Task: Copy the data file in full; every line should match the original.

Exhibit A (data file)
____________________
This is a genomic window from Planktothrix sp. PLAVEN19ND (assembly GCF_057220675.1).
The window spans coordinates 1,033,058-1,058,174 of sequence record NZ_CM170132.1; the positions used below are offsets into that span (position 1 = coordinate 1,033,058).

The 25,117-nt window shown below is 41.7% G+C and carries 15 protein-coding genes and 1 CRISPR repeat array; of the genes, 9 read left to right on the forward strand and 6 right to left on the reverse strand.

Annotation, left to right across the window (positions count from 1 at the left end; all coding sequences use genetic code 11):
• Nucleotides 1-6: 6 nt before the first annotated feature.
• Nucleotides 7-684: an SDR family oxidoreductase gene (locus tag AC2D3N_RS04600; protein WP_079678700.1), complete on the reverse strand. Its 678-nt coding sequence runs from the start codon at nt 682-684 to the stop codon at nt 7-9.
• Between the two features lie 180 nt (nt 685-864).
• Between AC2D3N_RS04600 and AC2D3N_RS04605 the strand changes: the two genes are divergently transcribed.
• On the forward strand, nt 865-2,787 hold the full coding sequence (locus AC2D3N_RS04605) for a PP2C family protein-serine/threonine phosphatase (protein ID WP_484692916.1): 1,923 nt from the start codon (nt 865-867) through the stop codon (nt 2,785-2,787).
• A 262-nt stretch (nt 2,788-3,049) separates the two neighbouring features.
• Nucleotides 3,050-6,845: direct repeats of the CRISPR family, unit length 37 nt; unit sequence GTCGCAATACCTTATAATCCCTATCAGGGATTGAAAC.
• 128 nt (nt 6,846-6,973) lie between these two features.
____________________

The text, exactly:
This is a genomic window from Planktothrix sp. PLAVEN19ND (assembly GCF_057220675.1).
The window spans coordinates 1,033,058-1,058,174 of sequence record NZ_CM170132.1; the positions used below are offsets into that span (position 1 = coordinate 1,033,058).

The 25,117-nt window shown below is 41.7% G+C and carries 15 protein-coding genes and 1 CRISPR repeat array; of the genes, 9 read left to right on the forward strand and 6 right to left on the reverse strand.

Annotation, left to right across the window (positions count from 1 at the left end; all coding sequences use genetic code 11):
• Nucleotides 1-6: 6 nt before the first annotated feature.
• Nucleotides 7-684: an SDR family oxidoreductase gene (locus tag AC2D3N_RS04600; protein WP_079678700.1), complete on the reverse strand. Its 678-nt coding sequence runs from the start codon at nt 682-684 to the stop codon at nt 7-9.
• Between the two features lie 180 nt (nt 685-864).
• Between AC2D3N_RS04600 and AC2D3N_RS04605 the strand changes: the two genes are divergently transcribed.
• On the forward strand, nt 865-2,787 hold the full coding sequence (locus AC2D3N_RS04605) for a PP2C family protein-serine/threonine phosphatase (protein ID WP_484692916.1): 1,923 nt from the start codon (nt 865-867) through the stop codon (nt 2,785-2,787).
• A 262-nt stretch (nt 2,788-3,049) separates the two neighbouring features.
• Nucleotides 3,050-6,845: direct repeats of the CRISPR family, unit length 37 nt; unit sequence GTCGCAATACCTTATAATCCCTATCAGGGATTGAAAC.
• 128 nt (nt 6,846-6,973) lie between these two features.